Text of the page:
This photo doesn't come close to reflecting the actual greenness of the bagel and cream cheese.

After the parade, Alex and I, along with half the town, squeezed into newly reopened Mariner’s Harbor. We were inside for no more than 10 minutes before a couple dozen musicians, clad in kilts and carrying drums and bagpipes, pushed inside. A few of them climbed on top of the bar and gave a show (especially the girl on the right…thumbs up for extra bobbing):

St. Patrick’s Day isn’t until Wednesday, so I’m planning on a couple more days of celebration. Does that mean painting shamrocks on my nails, watching Veronica Guerin and wearing green eyeliner? Yep, that’s celebration enough.

The thing I love most about Christmas isn’t what you think. It’s not the trees, it’s not the music, it’s not the food, it’s not even the Christmas spirit. Oh, and it’s not the Chinese food and a movie that my people love so much. It’s Christmas decorations on front lawns, lights dangling from overhangs and blow-up Santas waving to passing cars. Yep, I’ve caved to the commercialism of Christmas. It’s that allure of all things bright and shiny, I tell ya.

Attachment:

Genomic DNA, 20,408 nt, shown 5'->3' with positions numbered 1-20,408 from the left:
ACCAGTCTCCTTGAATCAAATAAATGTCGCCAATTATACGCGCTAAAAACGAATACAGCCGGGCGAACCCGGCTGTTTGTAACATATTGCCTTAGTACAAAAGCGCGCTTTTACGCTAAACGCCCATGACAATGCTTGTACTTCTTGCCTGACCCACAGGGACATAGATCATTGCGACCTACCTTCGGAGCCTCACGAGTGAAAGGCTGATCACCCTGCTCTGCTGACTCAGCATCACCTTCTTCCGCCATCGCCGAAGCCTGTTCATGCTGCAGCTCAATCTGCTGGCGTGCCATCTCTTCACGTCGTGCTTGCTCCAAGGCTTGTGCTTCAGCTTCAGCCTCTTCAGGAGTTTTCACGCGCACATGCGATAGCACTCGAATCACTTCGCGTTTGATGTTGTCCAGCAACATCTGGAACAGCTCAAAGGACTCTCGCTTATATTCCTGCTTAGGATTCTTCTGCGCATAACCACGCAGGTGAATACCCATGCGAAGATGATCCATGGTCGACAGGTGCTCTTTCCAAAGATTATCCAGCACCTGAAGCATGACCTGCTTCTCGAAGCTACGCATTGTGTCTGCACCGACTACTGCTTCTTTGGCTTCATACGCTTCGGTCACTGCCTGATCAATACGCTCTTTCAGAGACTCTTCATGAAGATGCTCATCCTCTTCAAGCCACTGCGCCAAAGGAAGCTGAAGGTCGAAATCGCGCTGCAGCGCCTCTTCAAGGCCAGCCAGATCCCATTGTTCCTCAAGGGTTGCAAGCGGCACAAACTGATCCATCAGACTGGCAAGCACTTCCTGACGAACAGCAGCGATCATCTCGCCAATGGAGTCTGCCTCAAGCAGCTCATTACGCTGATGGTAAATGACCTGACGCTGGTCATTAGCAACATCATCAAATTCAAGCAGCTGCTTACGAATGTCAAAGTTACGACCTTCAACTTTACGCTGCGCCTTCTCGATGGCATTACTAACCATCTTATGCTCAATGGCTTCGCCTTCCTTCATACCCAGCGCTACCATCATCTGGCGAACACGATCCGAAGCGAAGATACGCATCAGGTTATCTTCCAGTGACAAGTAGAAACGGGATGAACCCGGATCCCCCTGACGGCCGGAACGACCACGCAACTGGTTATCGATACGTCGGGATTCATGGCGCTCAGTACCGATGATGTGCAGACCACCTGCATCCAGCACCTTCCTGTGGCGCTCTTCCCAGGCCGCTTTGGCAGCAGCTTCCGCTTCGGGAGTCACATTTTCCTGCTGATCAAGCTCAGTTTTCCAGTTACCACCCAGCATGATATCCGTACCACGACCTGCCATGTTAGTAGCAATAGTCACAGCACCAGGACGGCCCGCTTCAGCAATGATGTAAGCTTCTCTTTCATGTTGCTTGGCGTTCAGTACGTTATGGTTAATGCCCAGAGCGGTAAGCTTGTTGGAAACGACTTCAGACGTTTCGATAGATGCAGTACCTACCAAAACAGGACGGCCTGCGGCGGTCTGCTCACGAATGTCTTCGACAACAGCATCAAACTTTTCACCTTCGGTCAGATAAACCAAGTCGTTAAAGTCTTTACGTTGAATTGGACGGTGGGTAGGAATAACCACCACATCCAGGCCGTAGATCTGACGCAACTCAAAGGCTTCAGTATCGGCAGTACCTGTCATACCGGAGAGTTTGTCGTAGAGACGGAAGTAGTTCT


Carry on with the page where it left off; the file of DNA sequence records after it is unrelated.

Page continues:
Every year, the Daily Freeman prints a map of Kingston, highlighting the best-decorated houses in town. The “Holiday Lights Tour” has been a highlight every December for the Weiss family. Last night, we bundled up, packed in the car and took to the streets. Special thanks go to my mother, who stopped at nearly every lit house along the route so I could go out and snap these photos:

This house had an electronic countdown to Christmas! (Right above the entryway)

Now, this house played Christmas music all night. Definite bonus points right there.

But even better than the music was the illuminated North Pole mailbox that opened and closed all night. That house was a definite win.

Christmas decorations after my own heart. Twenty-seven world championships!

The sign reads "SANTA STOP HERE." I hope he does.

I'm such a sucker for candy cane lights. They make me hungry.

Santa hanging in a tree--mildly sadistic, or artistic license?

The ever-classy simple white lights. Love them.

The ever-classy simple white lights. Love 'em.